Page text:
Kansas is a great place to be a contractor. There’s always work that needs to be done, but if you want to get the best projects, you need to make sure your company is in good standing. The best way to build your reputation is to make sure you remain in compliance with the Kansas Little Miller Act.
Like all Little Miller Acts, this is a localized version of the federal Miller Act that governs surety bond requirements for contractors. If you plan to operate in Kansas, you need to be familiar with what’s required. Learn more about the Kansas Little Miller Act, and discover what you need for your surety bonds.
Federal Miller Act
The Miller Act has been on the books since 1935, and it governs how contract work is done in the country. There are two primary requirements on the federal level that you have to abide by no matter where you operate. You’ll need both performance bonds and payment bonds for your next contract.
Performance bonds are there to make sure you perform the work as promised. In case you fail to do so, those who have invested financially in the project don’t have to suffer for your failure. Payment bonds ensure that subcontractors and suppliers involved get payment for their work should the original contractor fail to complete the project.
Protecting Your Reputation
Surety bonds don’t offer you, as the contractor, any immediate benefit. In fact, some view surety bonds as an unnecessary burden on business, but they come with far too many benefits for that to be true. Little Miller Acts weren’t passed in virtually every state to stifle business, but rather to ensure it operates smoothly for everyone involved.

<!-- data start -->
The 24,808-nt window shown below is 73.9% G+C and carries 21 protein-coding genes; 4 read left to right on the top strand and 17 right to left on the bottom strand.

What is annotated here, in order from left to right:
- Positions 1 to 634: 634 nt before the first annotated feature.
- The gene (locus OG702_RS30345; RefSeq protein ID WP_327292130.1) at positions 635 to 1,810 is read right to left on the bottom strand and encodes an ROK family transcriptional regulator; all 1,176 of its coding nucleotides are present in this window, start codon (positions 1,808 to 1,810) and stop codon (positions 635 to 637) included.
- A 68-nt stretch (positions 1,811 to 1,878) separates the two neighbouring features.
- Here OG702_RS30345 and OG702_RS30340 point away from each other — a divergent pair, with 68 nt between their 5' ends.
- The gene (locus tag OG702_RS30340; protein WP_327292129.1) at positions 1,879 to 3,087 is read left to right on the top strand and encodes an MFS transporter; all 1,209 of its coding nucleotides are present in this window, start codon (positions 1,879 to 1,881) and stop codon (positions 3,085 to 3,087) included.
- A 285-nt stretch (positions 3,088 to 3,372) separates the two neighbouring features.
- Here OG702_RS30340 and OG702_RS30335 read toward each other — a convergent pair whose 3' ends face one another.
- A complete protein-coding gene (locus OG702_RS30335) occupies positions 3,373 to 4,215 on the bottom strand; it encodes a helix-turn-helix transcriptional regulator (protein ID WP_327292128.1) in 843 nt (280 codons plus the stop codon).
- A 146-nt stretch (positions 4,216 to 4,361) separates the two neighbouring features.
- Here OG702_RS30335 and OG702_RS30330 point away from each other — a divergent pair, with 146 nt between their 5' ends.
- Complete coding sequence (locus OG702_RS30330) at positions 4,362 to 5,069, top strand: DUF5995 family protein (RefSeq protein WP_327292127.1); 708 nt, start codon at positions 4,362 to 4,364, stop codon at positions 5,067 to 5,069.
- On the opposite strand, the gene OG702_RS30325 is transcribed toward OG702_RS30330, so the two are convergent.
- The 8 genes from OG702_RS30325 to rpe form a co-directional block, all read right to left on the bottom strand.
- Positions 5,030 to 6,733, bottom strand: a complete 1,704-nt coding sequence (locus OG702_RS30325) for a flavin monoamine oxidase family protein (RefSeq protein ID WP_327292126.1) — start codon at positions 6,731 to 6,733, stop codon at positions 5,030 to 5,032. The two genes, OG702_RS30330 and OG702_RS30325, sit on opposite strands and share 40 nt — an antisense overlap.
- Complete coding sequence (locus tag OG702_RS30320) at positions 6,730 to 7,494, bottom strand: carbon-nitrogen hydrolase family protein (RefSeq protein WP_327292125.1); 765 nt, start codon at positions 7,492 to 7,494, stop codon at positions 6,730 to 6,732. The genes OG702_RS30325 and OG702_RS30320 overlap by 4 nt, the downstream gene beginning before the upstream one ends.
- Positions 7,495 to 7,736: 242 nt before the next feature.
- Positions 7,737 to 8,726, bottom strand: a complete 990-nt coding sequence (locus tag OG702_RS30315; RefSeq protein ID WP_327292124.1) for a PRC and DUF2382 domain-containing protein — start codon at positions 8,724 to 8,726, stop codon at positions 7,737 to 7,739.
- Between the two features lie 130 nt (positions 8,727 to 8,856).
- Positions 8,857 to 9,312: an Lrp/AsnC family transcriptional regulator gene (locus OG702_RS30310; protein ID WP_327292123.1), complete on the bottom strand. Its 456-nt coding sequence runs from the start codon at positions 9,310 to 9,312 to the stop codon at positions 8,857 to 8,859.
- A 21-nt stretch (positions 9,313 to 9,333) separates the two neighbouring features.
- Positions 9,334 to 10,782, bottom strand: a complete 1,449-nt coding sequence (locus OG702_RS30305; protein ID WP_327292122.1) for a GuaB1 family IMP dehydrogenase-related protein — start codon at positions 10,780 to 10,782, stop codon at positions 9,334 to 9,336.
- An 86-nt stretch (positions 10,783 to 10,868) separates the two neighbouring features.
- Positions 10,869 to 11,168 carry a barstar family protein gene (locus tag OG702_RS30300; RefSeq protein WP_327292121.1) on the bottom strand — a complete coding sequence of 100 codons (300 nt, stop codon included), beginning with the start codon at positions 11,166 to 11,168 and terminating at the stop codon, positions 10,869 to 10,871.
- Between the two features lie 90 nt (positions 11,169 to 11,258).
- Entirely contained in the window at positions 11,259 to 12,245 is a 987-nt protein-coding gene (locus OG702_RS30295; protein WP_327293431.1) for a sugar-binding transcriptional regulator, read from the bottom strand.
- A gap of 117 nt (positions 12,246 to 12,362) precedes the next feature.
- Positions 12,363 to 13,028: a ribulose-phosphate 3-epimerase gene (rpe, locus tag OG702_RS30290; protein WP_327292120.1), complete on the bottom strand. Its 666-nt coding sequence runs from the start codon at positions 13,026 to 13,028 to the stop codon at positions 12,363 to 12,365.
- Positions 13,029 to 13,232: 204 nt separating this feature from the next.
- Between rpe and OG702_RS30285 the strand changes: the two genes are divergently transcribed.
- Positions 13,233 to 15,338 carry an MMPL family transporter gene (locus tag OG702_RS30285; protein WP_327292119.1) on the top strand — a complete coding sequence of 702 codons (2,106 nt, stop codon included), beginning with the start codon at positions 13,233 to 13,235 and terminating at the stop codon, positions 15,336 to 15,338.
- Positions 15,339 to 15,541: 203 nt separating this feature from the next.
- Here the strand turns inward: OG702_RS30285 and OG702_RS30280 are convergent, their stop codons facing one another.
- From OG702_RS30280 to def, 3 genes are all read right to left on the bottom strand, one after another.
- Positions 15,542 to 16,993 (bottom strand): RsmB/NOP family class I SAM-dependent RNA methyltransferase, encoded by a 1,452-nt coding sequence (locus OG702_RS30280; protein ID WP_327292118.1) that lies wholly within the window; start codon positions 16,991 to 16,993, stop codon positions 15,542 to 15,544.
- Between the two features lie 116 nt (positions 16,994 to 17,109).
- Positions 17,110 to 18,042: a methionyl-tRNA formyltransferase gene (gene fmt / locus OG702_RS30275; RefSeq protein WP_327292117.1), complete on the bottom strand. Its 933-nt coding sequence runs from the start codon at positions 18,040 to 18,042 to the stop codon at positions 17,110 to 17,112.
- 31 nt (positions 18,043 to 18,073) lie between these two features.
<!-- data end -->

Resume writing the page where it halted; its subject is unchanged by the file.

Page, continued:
When you use surety bonds, it solidifies your reputation as a contractor. These bonds function partly as promises that you can complete the project correctly and make sure everyone involved sees their payday. Even if surety bond requirements weren’t on the books, you’d still need them if you ever wanted to score a big project or hire help from subcontractors.
Kansas Little Miller Act
The Kansas Little Miller Act, unlike some in other states, applies to both public and private projects, although it’s technically optional for private projects. If you do apply it to a private project, however, it needs to be enough to cover the entire price of the contract. Public projects require the same amount of coverage, but it’s only required if the contract itself is worth at least $100,000.
Surety bonds for projects in Kansas have to cover every part of the project. That includes all the supplies and labor involved in any area of the project. Some Little Miller Acts exempt certain parts of the project such as material suppliers for subcontractors, but in Kansas, they’re all covered.
Finding Surety Bonds with NSSI
The Kansas Little Miller Act describes what kind of surety bonds you need, but where do you go to find them? For quality service you can count on, look no further than NSSI. We’ve been in the surety bond business for decades now, and we’re excited to help with your next project. Think of us like your business partner throughout the entire excursion, as it’s in our best interest to see you succeed. Contact us today, and we can start the bonding process together.